Average Age at Trade Schools Rises as Career Changers Go Back for More
There's an interesting phenomenon happening at vocational schools right now. Once, they were inhabited mostly by fresh-faced career-minded teenagers straight from high school and ready to learn a trade. Now, as the country's career opportunities change and downshift, the average profile of vocational school students is changing drastically to new demographic -- the career changer.
An article in USA Today follows, among others, two 40-something women from very different backgrounds, both aiming to make strategic career changes by pursuing medical assisting degrees at the Tennessee Technology Center. Anita Ray has worked in hairstyling for over a decade; S'ari Gian has a master degree in music and once ran her own performing arts academy. Now, the economy has sent both women looking for something else. According to the article, "disappearing jobs have helped drive thousands of people like Ray to Tennessee's 27 state-run trade schools, where they can pick up training on anything from truck driving to medical billing."
Why are so many older adults heading back to trade schools? One reason may be a boost in credibility. Just last week, President Obama announced his plan to pump $12 billion into the United States' community college system, putting the spotlight on two-year colleges and highlighting their importance and relevance as our country's main career training sites. Also validating are the successes of the first big wave of new trade school graduates. According to Betty Krump, executive director of the American Technical Education Association, it could majorly help the reputation of trade schools if these students' success help to dismiss the idea the idea of vocational schools as being "for dumb kids" -- even long after the economy improves.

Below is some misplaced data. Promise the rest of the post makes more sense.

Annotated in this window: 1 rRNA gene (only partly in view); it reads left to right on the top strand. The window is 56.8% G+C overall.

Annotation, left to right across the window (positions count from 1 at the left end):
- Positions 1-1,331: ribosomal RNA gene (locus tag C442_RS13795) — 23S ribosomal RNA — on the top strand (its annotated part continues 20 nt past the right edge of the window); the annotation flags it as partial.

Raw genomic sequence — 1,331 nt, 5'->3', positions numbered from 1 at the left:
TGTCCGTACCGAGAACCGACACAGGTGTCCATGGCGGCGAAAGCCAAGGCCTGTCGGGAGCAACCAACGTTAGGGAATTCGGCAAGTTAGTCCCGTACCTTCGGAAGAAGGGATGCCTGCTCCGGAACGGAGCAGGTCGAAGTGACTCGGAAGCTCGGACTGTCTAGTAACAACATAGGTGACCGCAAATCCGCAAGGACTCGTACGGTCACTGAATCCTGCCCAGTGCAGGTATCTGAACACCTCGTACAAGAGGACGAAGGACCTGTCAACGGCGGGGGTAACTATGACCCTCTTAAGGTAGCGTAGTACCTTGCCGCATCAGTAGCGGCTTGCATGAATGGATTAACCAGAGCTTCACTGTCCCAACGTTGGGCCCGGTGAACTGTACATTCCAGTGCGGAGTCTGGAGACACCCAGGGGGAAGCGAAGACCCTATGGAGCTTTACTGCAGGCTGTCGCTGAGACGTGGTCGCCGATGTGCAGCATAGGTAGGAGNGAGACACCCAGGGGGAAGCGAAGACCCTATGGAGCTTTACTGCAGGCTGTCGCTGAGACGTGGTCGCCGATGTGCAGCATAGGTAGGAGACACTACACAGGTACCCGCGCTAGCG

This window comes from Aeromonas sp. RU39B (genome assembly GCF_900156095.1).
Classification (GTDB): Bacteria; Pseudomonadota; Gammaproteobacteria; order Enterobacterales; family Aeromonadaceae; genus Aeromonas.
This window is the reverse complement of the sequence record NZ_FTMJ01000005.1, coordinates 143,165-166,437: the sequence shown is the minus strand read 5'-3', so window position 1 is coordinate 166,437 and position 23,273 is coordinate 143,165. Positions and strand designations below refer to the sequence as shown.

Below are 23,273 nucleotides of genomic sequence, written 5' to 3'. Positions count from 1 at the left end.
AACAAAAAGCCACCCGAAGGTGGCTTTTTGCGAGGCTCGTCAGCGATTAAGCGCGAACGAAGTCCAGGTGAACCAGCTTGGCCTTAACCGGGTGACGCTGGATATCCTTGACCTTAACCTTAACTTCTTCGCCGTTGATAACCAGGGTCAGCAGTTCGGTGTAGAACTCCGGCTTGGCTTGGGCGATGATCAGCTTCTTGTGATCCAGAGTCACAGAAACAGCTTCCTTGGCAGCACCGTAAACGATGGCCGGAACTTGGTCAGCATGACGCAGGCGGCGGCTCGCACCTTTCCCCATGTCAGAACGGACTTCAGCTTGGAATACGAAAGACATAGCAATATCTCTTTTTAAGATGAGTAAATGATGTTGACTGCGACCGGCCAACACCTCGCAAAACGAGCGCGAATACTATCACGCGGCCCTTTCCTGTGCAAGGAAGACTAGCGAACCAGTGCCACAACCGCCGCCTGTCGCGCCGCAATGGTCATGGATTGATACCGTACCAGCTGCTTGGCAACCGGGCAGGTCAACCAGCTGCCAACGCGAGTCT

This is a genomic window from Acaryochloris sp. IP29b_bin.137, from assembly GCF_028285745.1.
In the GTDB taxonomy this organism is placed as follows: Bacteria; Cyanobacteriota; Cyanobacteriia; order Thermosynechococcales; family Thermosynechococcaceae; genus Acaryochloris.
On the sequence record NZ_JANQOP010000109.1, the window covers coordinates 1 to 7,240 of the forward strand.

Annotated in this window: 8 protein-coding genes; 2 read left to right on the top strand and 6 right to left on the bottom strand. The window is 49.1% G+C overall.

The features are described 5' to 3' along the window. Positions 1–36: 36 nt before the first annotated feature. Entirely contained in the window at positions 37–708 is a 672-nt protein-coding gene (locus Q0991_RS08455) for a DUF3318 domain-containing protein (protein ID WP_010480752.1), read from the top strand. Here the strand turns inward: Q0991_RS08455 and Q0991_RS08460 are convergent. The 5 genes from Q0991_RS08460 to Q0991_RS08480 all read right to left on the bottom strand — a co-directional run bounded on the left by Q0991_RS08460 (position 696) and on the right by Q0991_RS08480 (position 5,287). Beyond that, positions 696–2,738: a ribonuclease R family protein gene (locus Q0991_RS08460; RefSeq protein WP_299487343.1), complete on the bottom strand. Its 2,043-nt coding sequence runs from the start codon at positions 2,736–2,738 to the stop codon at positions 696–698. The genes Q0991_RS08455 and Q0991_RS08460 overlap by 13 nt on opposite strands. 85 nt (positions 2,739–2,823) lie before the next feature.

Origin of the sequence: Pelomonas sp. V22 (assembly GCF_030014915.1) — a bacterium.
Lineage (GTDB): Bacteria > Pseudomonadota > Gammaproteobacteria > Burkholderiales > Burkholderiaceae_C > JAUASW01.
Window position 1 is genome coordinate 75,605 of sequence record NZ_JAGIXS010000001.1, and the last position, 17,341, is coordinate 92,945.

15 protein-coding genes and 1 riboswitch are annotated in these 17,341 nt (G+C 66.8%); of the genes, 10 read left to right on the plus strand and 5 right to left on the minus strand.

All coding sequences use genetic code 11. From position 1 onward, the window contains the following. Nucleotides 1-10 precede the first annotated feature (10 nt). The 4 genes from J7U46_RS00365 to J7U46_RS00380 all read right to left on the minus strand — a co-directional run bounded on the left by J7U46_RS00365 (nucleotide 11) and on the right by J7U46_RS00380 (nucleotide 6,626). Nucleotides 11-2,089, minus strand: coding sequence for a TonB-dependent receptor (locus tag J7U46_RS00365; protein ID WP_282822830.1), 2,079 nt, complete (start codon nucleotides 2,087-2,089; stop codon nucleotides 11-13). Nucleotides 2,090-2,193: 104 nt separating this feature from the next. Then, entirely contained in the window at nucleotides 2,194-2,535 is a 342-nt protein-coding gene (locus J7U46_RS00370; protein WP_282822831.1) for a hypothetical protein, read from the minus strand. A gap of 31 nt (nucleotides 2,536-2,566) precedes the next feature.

Unlike younger students going to college at the behest of their parents, or to figure out what career they want to pursue, older students tend to have a clear goal in sight. "Going to school for school's sake is not what they want," says James King, a vice chancellor on the Tennessee Board of Regents. "They want something to get them back to work." When it comes to the success stories coming out of vocational schools lately, that may make all the difference.